Questions From Readers
● Does Galatians 4:15 show how Christians should view the transplanting of body organs?—U.S.A.
Galatians 4:15 reads: “If it had been possible, you would have gouged out your eyes and given them to me.” Here the apostle Paul was simply using a figure of speech. So great was the regard and affection the Galatians had for Paul that they would have been willing to sacrifice anything useful to themselves, yes, even something as precious and indispensable as their seeing eyes, to assist him in seeing. Similarly Jesus Christ made reference to the eye as representing something gifted with sight when he said: “If, now, that right eye of yours is making you stumble, tear it out and throw it away from you.” (Matt. 5:29) The use of sight to look at something causing one to stumble to a spiritual fall was to be deadened. Neither Jesus nor Paul were discussing the subject of transplanting body organs.
● At the time of baptism, what is the proper attire for a woman?—U.S.A.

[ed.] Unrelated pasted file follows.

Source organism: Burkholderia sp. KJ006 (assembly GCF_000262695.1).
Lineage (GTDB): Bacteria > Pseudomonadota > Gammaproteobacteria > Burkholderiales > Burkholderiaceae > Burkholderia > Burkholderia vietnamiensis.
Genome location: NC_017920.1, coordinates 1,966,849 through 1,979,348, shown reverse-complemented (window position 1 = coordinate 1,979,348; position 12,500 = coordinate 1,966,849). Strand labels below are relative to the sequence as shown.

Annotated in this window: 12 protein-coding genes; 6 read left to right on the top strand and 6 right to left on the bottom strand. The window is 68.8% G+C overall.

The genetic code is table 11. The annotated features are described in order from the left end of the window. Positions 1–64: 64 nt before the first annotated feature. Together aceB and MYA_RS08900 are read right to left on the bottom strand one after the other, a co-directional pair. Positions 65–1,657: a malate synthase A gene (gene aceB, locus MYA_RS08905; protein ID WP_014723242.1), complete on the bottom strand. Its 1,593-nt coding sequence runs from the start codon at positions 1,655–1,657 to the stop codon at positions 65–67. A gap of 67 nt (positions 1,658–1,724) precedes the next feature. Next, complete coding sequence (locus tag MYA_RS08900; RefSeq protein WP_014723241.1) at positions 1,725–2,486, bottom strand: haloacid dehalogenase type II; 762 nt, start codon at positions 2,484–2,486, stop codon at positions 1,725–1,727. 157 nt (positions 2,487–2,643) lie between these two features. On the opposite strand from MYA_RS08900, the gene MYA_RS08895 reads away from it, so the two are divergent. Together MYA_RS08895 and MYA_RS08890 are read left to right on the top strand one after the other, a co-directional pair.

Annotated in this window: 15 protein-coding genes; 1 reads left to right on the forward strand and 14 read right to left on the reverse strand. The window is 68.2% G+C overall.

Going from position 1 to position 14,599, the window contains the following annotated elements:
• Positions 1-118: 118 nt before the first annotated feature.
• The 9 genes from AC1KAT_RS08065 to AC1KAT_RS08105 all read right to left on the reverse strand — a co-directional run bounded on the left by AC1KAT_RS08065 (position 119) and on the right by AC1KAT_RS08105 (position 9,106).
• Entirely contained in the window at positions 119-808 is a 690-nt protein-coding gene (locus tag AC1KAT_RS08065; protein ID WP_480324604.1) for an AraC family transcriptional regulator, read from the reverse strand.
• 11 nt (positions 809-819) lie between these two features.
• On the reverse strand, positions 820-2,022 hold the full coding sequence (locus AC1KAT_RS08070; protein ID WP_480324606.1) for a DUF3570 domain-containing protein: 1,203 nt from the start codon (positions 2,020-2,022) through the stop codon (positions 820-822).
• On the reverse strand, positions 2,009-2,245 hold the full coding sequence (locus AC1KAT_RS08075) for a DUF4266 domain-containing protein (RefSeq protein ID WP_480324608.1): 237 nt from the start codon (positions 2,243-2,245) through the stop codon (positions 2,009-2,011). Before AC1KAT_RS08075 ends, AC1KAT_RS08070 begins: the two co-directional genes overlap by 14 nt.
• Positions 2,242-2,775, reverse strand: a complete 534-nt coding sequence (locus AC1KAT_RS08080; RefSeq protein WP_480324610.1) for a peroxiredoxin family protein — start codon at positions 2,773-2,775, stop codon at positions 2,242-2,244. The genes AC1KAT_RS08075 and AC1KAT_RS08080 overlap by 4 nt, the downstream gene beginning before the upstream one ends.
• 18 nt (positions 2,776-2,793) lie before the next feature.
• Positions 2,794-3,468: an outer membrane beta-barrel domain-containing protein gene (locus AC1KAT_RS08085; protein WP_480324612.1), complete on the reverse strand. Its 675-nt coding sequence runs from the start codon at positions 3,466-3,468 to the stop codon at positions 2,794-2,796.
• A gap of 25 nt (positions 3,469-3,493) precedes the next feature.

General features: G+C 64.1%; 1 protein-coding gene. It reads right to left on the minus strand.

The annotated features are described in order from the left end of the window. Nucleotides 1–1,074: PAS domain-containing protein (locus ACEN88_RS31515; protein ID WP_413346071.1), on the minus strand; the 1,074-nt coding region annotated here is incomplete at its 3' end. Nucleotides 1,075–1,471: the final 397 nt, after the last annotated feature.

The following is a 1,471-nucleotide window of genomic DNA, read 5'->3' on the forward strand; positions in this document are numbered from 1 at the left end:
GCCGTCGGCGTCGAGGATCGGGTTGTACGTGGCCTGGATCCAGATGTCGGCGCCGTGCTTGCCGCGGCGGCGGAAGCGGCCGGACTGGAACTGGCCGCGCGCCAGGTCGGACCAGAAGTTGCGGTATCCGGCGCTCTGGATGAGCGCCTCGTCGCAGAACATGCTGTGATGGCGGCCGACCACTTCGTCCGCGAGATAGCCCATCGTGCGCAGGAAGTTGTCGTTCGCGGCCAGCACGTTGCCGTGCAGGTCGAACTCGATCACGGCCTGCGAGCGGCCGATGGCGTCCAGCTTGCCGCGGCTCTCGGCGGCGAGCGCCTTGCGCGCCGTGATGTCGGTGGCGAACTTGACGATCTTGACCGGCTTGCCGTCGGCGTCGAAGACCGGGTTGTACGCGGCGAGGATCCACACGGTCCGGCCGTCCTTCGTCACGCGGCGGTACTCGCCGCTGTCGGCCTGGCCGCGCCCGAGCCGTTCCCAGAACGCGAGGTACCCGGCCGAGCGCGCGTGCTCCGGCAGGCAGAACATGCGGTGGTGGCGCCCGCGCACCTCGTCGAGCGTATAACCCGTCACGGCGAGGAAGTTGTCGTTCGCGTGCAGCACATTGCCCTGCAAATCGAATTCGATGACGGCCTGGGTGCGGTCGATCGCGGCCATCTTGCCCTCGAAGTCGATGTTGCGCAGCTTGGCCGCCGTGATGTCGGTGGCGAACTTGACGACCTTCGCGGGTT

The Bible does not say that either a man or a woman should wear a special garment at the time of baptism. So it is up to the woman to decide what she considers to be appropriate. Many women find that a modest swimsuit serves that purpose well. In some parts of the world women wear a dress or a robe. Of course, in choosing what to wear at the time of her baptism, a woman should keep in mind the seriousness of the occasion. Manifestly it would be unbecoming for her to wear a swimsuit that would be considered extreme and shockingly revealing. Neither would she wear a dress that immodestly clung to the body when wet. In harmony with 1 Timothy 2:9, her choice should reflect “modesty and soundness of mind.”
● Why are women allowed to speak up at the meetings of Jehovah’s Christian witnesses even though 1 Corinthians 14:34 says that “it is not permitted for them to speak”?—U.S.A.